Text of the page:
When will authorities do something on this matter? How many hours on the phone are required for action? How many E-mails? So far we’re talking about 30 E-mails and 6 hours over the telephone. That’s just counting my own role, not colleagues’.

“I’ve already proceeded to legal consultation on this,” I told them. “If I receive no reply by Monday, we (myself and others who are impacted; I spoke to a lot of former staff) shall escalate and potentially file a class action lawsuit, pressing charges along criminal lines (possible extradition after warrant of arrest). The pension provider is also on the case, at the managers’ level. They’re very unhappy about what happened.”

This was a while ago. Notice the ultimatum: “You need to correct what has happened and we’re still open to a settlement/compromise to avoid another escalation (after Monday, 13th of March).”

Days passed since it first became clear that the company had committed a crime. The CEO vanished (left abruptly) and then deleted any connection he ever had with the company. Even a few days after the 13th of March. The company also finally (belatedly) removed us from its pages. There must be a bit of a panic, knowing they engaged in fraud for over 5 years and are finally being investigated for it.

“Our money was embezzled,” I told other victims. “[wife], [husband] and [PA] knew what they were doing. They never paid to Standard Life the money they specified in our payslips (management at Standard Life told me this). We need to sue the company while it still exists to hold them accountable. Some lawyers would agree to do this for a percent of the money awarded rather than per hour spent. Will you join us? I spoke to a lot of past staff.”

Depending on the outcome of the investigations (yes, plural), we’ll proceed sensibly. If the company cannot pay for its crimes, the pension provider/s will.

One other victim noted: “Have you got any details confirming it was embezzled [...] Shouldn’t we be able to make a claim against Standard Life / the IFA for never notifying us money was transferred or wasn’t being paid?”

I still have everything on record (audio) and full names of two managers I spoke to. It’s rather well documented, not just what I made public. I am no expert when it comes to pension-related laws, but the other victim may be right. It may be possible to hold the pension provider accountable too. They never ever contacted us.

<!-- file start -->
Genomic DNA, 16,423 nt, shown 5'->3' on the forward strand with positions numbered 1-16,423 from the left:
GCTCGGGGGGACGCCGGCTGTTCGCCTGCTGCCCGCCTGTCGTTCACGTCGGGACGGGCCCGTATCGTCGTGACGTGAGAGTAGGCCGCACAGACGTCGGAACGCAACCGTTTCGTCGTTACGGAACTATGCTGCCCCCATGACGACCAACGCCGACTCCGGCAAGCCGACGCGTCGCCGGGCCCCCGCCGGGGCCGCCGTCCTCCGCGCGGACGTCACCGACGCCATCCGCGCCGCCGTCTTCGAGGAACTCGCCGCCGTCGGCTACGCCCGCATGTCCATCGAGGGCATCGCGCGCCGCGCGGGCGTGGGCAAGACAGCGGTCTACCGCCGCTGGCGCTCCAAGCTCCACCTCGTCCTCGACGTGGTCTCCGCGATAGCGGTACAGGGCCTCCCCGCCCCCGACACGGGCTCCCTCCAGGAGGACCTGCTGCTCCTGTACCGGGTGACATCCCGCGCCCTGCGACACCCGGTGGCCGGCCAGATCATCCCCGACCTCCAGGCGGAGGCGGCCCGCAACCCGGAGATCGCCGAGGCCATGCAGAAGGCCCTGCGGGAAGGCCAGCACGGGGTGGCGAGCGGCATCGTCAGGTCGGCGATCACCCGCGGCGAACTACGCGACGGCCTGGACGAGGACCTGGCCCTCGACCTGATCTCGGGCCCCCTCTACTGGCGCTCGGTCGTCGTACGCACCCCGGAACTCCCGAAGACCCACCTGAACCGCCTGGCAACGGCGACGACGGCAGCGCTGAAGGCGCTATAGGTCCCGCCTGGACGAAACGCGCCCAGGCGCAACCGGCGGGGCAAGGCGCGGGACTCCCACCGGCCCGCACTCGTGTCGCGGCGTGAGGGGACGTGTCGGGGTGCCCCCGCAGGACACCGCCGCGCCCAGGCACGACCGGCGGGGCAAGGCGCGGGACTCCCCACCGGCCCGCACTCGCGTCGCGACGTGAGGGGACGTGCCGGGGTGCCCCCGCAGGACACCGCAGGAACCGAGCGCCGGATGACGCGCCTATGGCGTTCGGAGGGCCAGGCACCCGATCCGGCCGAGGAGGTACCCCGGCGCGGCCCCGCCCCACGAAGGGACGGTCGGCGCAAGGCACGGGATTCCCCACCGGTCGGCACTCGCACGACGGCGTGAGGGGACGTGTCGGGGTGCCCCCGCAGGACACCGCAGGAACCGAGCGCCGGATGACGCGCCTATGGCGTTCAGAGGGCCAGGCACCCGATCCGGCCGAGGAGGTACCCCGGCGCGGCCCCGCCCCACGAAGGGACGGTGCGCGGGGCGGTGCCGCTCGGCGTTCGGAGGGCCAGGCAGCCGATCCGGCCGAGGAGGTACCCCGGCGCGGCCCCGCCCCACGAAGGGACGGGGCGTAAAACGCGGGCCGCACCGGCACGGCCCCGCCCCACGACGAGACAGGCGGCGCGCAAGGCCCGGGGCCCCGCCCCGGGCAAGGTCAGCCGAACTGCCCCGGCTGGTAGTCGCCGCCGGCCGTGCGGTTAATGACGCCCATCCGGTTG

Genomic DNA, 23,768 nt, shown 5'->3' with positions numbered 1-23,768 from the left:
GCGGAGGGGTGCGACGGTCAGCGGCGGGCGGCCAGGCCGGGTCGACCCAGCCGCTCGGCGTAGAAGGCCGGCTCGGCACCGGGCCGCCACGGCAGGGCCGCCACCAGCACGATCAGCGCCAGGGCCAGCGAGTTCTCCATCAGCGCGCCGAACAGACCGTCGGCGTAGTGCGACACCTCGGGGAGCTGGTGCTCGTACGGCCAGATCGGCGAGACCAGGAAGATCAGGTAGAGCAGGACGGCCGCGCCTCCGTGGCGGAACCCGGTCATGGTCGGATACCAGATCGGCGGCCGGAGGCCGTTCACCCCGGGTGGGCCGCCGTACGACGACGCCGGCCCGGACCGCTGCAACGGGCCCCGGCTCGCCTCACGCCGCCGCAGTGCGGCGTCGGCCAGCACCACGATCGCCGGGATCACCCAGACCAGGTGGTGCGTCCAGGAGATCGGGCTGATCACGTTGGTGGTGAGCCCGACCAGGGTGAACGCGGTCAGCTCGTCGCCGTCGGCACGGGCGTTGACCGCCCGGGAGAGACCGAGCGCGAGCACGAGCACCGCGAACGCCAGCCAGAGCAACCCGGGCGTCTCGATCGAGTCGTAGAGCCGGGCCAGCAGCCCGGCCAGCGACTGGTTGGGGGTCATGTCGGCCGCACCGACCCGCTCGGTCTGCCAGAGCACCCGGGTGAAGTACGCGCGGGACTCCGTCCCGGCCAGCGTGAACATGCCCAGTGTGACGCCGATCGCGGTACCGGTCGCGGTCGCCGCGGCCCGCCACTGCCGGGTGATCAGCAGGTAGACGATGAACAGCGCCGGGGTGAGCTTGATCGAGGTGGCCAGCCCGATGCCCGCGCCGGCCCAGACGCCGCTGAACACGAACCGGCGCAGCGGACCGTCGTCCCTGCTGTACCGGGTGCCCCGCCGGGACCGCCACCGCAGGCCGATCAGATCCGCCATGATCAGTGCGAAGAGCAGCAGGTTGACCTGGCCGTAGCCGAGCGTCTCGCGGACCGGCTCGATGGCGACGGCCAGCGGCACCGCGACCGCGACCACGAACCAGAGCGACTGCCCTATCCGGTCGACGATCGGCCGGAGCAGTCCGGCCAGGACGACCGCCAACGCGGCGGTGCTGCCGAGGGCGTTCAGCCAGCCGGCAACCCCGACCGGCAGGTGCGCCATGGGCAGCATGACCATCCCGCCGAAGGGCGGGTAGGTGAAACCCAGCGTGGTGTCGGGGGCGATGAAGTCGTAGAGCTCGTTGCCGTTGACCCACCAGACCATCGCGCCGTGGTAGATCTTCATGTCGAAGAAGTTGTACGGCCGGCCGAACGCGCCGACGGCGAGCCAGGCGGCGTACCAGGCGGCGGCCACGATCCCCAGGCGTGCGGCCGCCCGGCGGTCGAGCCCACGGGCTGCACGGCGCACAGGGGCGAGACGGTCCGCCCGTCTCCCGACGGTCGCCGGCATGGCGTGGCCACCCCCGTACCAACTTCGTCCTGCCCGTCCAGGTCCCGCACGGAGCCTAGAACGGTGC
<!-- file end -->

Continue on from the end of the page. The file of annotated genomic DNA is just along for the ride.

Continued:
So anyway, the pension series might turn out to (at least!) have some educational value; all this time-wasting will turn into “making a point” at a time when people don’t trust financial institutions anyway. It might also become a class action lawsuit, in case stolen money can still be recovered (we’re taking about potentially 50,000 pounds or a lot more; it’s hard to assess until we know all the victims).

Having been in touch with other potential victims, it seems clear they’re rather disturbed by the discovery and very sympathetic towards other colleagues. Been a long time since we last spoke in some cases, but they’re still around and they still recall the Sirius pension. “I left Sirius a few months ago and the CEO left days ago,” I told them. “Turns out the company plundered people’s old pensions (2011), so this likely affects you as an employee.”

Back then we didn’t yet have it confirmed that the company committed crimes, but it seemed clear it was being verified and soon validated. I asked: “Did you have a pension with the company at the time? A bunch of us are grouping, as the company apparently committed a crime.”

For the sake of privacy/confidentiality, I won’t name anybody here. But their responses are telling.

One of them said: “It has indeed been a long time! How are things with you? I’m still working remotely: turns out it’s a thing now :)”

Yes, working from home is definitely a thing now. Some of us still do that.

“I didn’t have a pension with Sirius,” a former colleague told me, as “I was only there [redacted] months or so and never got it arranged – but if they raided your pensions you definitely should chase it up. Good luck with your case!”

My wife and I both left when the company had gone rogue. I will continue to chase the pension’gate’ even if just to show how pension providers respond to such matters. Spending so much time on the telephone over 3 months is indicative of institutional failure far broader than Sirius itself.

“I’m shocked (although not totally surprised) to hear that,” another former colleague told me. “Are you talking about [boss]? I hadn’t realized they’d moved to America…”

They didn’t. He’s hiding there after taking some cash from the Gates slush fund (under an NDA!) while tricking all staff to sign an employment contract they never saw before, joining a shell valued at one pound without being properly informed. This in itself is very likely illegal, as we noted here before. The former colleague told me: “I didn’t have a pension (nor even an employment contract!) so don’t have any skin in this game but keep me posted on how you get on.”